Sunday, April 11, 2010

More about Merlins

The bird pictured above is the first Broad-winged Hawk for Sandy Hook this season, which was seen and photographed at the hawk watch today. They seem to be early this year: practically every other hawk watch, including Great Lakes sites like Derby Hill and Braddock Bay, had their first broadwings last week. I felt my count at Sandy Hook was lagging behind a bit, but then Sandy Hook isn't exactly a buteo kind of place anyway.

And I felt better already after looking at historical data for Sandy Hook. First broadwings last year were 6 individuals on April 13. On the exact same date the year before I had the first 9 for the Sandy Hook Migration Watch. In 2007, the first 2 broadwings were seen on April 21, while the first broadwings of 2006 were spotted on April 15. The first broadwing for 2005 was seen on April 19, and the first 3 BW's for 2004 on April 17. In other words, today's two individuals were the earliest broadwings in recent history!

So these birds were early, but not dramatically so.

What seems unusual to me is this continued push of Merlins, which as far as I can tell no other hawk watch is seeing at the moment. Most sites that post their numbers on are reporting a few Merlins passing through these days. Nobody is reporting the kind of numbers I'm seeing at Sandy Hook.

The BNA account for Merlin cites a 1985 publication in the Journal for Raptor Research by Bill Clark describing Merlin migration along the coast of New Jersey, which found that peak spring migration past Cape May occurs late April (cited in Warkentin et al. 2005). I've dug into the Sandy Hook archives, and they confirm this for the Hook. So, as good as the Merlin flight already has been, it's quite possible - nay, likely - that the majority of them are still to come.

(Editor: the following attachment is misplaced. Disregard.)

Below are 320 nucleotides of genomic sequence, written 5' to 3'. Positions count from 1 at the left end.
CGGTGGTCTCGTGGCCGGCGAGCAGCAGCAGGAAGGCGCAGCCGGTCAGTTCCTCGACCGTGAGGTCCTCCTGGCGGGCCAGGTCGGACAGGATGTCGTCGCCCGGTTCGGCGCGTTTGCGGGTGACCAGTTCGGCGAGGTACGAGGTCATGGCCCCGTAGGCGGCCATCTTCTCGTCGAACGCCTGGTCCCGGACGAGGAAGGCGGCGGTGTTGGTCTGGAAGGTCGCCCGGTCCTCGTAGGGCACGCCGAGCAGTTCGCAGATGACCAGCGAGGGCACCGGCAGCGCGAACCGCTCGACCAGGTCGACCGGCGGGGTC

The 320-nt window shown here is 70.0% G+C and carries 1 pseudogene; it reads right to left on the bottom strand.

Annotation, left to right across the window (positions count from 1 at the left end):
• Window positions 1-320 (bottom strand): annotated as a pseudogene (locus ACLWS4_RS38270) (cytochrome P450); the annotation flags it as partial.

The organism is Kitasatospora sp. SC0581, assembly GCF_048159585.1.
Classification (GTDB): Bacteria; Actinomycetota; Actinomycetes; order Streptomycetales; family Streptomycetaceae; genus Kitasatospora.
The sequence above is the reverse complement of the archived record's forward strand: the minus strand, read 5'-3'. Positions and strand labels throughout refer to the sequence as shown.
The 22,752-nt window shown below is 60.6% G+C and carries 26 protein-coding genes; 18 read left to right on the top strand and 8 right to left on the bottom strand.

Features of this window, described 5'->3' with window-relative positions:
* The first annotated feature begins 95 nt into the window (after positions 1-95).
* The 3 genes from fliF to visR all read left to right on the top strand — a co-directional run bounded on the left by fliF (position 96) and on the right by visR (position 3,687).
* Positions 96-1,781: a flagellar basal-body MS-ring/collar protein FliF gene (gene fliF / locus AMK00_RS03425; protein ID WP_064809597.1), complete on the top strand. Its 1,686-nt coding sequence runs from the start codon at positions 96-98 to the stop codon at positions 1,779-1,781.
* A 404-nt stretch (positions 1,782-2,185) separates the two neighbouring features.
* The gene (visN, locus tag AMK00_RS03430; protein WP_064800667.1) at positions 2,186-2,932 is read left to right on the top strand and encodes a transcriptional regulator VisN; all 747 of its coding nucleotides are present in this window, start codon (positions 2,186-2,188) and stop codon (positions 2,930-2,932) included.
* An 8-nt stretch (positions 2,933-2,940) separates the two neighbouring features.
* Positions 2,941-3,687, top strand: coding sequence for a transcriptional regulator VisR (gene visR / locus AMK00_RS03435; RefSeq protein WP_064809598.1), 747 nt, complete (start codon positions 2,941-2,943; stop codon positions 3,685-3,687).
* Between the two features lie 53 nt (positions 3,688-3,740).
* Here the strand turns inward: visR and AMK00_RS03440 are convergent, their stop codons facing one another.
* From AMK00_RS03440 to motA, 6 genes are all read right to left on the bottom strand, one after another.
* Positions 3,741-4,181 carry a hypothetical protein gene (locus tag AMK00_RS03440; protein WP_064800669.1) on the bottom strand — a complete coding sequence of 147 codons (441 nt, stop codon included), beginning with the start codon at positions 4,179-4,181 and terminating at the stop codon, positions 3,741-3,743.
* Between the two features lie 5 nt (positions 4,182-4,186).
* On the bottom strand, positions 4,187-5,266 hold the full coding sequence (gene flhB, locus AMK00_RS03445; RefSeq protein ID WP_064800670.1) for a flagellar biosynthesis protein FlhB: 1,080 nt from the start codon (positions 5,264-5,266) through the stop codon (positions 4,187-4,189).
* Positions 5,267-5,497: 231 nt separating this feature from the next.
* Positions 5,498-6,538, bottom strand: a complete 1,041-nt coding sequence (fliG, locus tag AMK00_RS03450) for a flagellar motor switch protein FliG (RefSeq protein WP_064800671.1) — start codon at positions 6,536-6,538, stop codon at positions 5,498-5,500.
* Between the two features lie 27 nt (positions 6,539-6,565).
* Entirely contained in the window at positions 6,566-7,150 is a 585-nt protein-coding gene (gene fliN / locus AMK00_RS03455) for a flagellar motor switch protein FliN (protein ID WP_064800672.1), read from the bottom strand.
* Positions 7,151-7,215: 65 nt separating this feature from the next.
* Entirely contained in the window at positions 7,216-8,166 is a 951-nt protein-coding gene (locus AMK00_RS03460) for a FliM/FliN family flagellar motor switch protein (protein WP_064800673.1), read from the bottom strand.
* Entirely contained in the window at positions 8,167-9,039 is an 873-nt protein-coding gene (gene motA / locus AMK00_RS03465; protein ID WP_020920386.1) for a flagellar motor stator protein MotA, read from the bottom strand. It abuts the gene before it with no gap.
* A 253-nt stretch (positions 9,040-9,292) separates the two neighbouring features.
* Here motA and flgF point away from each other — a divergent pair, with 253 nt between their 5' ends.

Still, I think it's unusual that only 11 days into April, I'm already at 63 Merlins for the month. Today I had 15, which seems like a lot for early April.

Let's compare that to Merlin numbers in recent years. In the table below, I've summarized for the last 6 years when the peak flight occurred and how many Merlins were seen that day; how many Merlins were seen in the first half of April that year; and how many Merlins were seen that season.

Year peak flight total 1st half of April season total
2010 63
2009 12 on 4/26 12 105
2008 25 on 4/24 15 219
2007 32 on 4/29 16 184
2006 135 on 4/25 61 387
2005 31 on 5/1 0 97
2004 34 on 4/27 13 272

This table shows that the 63 Merlins so far this April are not unprecedented - 2006 was an exceptional Merlin year with similar counts - but quite unusual nonetheless. A peak flight between 25 and 35 in the last week of April seems to be the rule, with exceptions in both directions, last year being the worst and 2006 the best on record.

I'm very curious to see how the season is going to play out for this species, a personal favorite of mine.

Cited literature:
Warkentin, I. G., N. S. Sodhi, R. H. M. Espie, Alan F. Poole, L. W. Oliphant and P. C. James. 2005. Merlin (Falco columbarius), The Birds of North America Online (A. Poole, Ed.). Ithaca: Cornell Lab of Ornithology; Retrieved from the Birds of North America Online:

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